Brendan Gall Can Do it All

brendan gall
One of the new Canadian plays that I am certain that you will be hearing much buzz and acclaim for in the future is called Wide Awake Hearts, written by Brendan Gall, which I had the privilege of hearing read as part of Tarragon Theatre’s Play Reading Week which is running until Saturday, November 28th, 2009 (all readings directed by Richard Rose except The Attic Sequel, directed by Alisa Palmer).
I heard much praise for Gall’s play Alias Godot which premiered at the Tarragon Theatre over a year ago, I was mesmerized by his portrayal of Rudi in Hannah Moscovitch’s play East of Berlin (a role he is currently reprising at the Manitoba Theatre Centre’s Tom Hendry Theatre Warehouse until December 5th, 2009), and I saw him improvise brilliantly in Flighty Club Foot, a play not written by Neil LaBute, with Naomi Snieckus and Kayla Lorette. I have reached the obvious conclusion: Brendan Gall is unbelievably and incredibly multitalented.
But, back to Wide Awake Hearts; from its very first lines, a magnificently well constructed monologue with derisive insights into the power play among child actors on a movie set, I was entirely captivated and pulled into the world of this play. Gall writes incredibly sharp dialogue and his characters; a screenwriter, two film actors and a film editor, are continually engaged in a battle of the wits perfectly suited to Hollywood where set ups are being constantly fed, and are always matched with the most satisfying of punch lines. The story is layered in a beautiful and artful way, which often leaves the audience wondering whether the events and conversations they are seeing are “real” or part of the world of the movie they are all creating. This raises the issue of art versus reality, and, in a world where everyone play acts and constructs roles for themselves and others, how can we tell if what our heart feels or what our brain thinks is actually real? What struck me most about Gall’s writing was his use of the element of surprise. So often, I found that the intentions and locations of the characters were entirely different from what I had assumed or expected. This added a richness and uniqueness to the story which I really enjoyed.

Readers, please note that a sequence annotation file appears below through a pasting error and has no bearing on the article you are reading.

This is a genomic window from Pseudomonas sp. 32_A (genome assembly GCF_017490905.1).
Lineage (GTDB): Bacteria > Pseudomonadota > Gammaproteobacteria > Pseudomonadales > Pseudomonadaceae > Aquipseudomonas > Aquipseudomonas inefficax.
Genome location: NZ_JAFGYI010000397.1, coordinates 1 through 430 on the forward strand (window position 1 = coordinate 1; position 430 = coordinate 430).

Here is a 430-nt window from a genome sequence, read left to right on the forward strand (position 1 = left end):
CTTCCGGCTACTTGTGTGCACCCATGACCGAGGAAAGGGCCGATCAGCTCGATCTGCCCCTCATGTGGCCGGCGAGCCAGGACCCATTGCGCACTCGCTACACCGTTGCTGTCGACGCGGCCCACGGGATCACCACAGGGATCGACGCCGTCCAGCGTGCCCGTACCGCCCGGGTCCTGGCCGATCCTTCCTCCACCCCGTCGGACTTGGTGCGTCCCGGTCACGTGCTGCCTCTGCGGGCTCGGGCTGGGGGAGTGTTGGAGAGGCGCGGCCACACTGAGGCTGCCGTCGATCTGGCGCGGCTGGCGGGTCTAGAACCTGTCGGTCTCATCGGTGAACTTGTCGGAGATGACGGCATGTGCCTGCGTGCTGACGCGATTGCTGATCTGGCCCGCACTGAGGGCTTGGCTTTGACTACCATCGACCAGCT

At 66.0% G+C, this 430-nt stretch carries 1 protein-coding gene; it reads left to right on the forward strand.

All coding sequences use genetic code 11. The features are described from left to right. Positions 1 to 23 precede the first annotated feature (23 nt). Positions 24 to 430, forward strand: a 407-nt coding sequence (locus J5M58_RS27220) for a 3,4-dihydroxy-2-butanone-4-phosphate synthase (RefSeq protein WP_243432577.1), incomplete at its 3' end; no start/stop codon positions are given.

I know that there is a long road with many twists and turns between a reading of this kind and an Opening Night Reception, but it would please me immensely if the four actors who lent their talents to first giving these characters life were available to bring them to the stage. I saw four beautiful performances last night. Kate Hewlett was equally fierce and vulnerable, as her acrid wit only mostly covered her character’s tender heart. Jonathan Goad gave a very subtle reading so that the audience, along with the three other characters, continually searched for a hint of his character’s motivations, and the truth buried beneath his self-depreciating movie lines. Caroline Cave was beautifully compelling in a similar mysterious and obviously tormented role. I found that Aaron Abrams was especially perfect in his role and was beautifully well suited to Gall’s dialogue. He set the standard for the reading exceptionally high, and Cave, Goad and Hewlett all rose to the challenge.
It is a special experience to take part in the reading of a new play, and to be among the first to laugh or to cry, and to be swept away by the characters and the story someone has poured his talent and his time into creating. It is one that I would recommend to anyone, and I think that it is wonderful for Tarragon Theatre (30 Bridgeman Avenue) to open itself up and allow the public such a unique experience. There are readings happening there all week: you should check them out- they are free!

Wednesday, November 25th at 8pm
. Carried Away on the Crest of a Wave by David Yee. Thursday, November 26th at 8pm. Incendiaries by Jane Maggs.
Friday, November 27th at 8pm. The Attic Sequel by Jennifer Brewin, Leah Cherniak, Ann-Marie MacDonald, Alisa Palmer and Martha Ross.
Saturday, November 28th at 8pm. Bethlehem by Aaron Bushkowsky.
Be a part of the development of Canadian Theatre, right from the beginning!

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